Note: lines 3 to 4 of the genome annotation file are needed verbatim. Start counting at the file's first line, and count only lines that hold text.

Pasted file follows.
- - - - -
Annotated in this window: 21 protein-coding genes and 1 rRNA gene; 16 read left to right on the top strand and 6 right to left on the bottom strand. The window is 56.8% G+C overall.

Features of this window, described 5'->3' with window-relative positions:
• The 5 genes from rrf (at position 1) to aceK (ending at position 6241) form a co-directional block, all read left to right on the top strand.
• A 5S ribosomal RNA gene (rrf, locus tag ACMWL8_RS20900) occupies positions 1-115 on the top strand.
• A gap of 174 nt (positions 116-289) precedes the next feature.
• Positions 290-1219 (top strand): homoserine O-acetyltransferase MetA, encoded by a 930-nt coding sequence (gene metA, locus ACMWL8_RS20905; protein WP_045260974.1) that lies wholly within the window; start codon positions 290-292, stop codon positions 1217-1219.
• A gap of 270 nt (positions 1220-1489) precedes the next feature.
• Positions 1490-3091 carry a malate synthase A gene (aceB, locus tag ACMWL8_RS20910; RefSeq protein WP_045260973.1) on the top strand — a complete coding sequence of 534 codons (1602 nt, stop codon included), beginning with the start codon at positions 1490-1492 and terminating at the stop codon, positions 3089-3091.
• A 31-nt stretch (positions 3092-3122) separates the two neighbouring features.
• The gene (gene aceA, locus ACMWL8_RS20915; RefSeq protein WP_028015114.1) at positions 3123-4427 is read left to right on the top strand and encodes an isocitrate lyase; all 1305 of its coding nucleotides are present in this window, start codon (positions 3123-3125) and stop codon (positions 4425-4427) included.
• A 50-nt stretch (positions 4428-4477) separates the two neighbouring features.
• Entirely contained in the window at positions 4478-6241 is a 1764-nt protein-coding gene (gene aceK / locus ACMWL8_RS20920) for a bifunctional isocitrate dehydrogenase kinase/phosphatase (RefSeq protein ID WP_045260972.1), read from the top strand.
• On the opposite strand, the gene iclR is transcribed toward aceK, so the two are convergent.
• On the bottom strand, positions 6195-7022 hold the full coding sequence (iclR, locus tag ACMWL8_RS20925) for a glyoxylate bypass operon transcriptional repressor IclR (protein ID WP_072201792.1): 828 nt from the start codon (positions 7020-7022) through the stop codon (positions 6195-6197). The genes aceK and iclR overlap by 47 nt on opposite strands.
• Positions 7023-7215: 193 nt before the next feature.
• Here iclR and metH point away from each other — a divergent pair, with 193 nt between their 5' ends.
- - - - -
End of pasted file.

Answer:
• The 5 genes from rrf (at position 1) to aceK (ending at position 6241) form a co-directional block, all read left to right on the top strand.
• A 5S ribosomal RNA gene (rrf, locus tag ACMWL8_RS20900) occupies positions 1-115 on the top strand.